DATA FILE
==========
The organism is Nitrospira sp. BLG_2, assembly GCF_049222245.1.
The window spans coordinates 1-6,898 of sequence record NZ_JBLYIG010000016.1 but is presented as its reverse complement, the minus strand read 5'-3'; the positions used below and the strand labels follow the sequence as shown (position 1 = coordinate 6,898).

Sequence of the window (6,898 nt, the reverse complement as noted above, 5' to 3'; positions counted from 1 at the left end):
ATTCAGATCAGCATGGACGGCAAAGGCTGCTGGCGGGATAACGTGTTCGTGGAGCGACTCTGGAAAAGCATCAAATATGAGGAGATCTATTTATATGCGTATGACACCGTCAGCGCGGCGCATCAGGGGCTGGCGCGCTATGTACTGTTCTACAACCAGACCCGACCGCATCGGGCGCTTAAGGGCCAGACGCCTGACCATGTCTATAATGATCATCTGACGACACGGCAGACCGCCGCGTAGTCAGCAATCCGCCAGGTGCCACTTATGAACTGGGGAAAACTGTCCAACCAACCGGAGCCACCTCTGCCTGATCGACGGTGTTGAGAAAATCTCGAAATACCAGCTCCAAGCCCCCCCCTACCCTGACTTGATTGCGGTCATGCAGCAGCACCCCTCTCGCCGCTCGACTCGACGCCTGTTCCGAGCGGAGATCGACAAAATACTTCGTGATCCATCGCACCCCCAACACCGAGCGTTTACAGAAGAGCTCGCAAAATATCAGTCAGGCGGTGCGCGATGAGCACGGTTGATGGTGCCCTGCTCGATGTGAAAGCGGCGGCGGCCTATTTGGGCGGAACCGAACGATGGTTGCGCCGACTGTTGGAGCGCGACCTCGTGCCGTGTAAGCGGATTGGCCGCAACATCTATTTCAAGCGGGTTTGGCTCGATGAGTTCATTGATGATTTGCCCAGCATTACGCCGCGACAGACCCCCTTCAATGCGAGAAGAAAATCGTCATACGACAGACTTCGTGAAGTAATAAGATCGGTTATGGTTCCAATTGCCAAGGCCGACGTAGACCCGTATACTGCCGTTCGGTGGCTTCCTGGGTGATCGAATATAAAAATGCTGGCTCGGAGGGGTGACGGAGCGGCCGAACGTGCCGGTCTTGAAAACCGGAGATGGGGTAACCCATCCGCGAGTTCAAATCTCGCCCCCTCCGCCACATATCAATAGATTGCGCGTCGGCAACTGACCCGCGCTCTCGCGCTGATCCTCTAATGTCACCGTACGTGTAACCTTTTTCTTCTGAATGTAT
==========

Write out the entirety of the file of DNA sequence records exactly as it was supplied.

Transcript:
The organism is Nitrospira sp. BLG_2, assembly GCF_049222245.1.
The window spans coordinates 1-6,898 of sequence record NZ_JBLYIG010000016.1 but is presented as its reverse complement, the minus strand read 5'-3'; the positions used below and the strand labels follow the sequence as shown (position 1 = coordinate 6,898).

Sequence of the window (6,898 nt, the reverse complement as noted above, 5' to 3'; positions counted from 1 at the left end):
ATTCAGATCAGCATGGACGGCAAAGGCTGCTGGCGGGATAACGTGTTCGTGGAGCGACTCTGGAAAAGCATCAAATATGAGGAGATCTATTTATATGCGTATGACACCGTCAGCGCGGCGCATCAGGGGCTGGCGCGCTATGTACTGTTCTACAACCAGACCCGACCGCATCGGGCGCTTAAGGGCCAGACGCCTGACCATGTCTATAATGATCATCTGACGACACGGCAGACCGCCGCGTAGTCAGCAATCCGCCAGGTGCCACTTATGAACTGGGGAAAACTGTCCAACCAACCGGAGCCACCTCTGCCTGATCGACGGTGTTGAGAAAATCTCGAAATACCAGCTCCAAGCCCCCCCCTACCCTGACTTGATTGCGGTCATGCAGCAGCACCCCTCTCGCCGCTCGACTCGACGCCTGTTCCGAGCGGAGATCGACAAAATACTTCGTGATCCATCGCACCCCCAACACCGAGCGTTTACAGAAGAGCTCGCAAAATATCAGTCAGGCGGTGCGCGATGAGCACGGTTGATGGTGCCCTGCTCGATGTGAAAGCGGCGGCGGCCTATTTGGGCGGAACCGAACGATGGTTGCGCCGACTGTTGGAGCGCGACCTCGTGCCGTGTAAGCGGATTGGCCGCAACATCTATTTCAAGCGGGTTTGGCTCGATGAGTTCATTGATGATTTGCCCAGCATTACGCCGCGACAGACCCCCTTCAATGCGAGAAGAAAATCGTCATACGACAGACTTCGTGAAGTAATAAGATCGGTTATGGTTCCAATTGCCAAGGCCGACGTAGACCCGTATACTGCCGTTCGGTGGCTTCCTGGGTGATCGAATATAAAAATGCTGGCTCGGAGGGGTGACGGAGCGGCCGAACGTGCCGGTCTTGAAAACCGGAGATGGGGTAACCCATCCGCGAGTTCAAATCTCGCCCCCTCCGCCACATATCAATAGATTGCGCGTCGGCAACTGACCCGCGCTCTCGCGCTGATCCTCTAATGTCACCGTACGTGTAACCTTTTTCTTCTGAATGTAT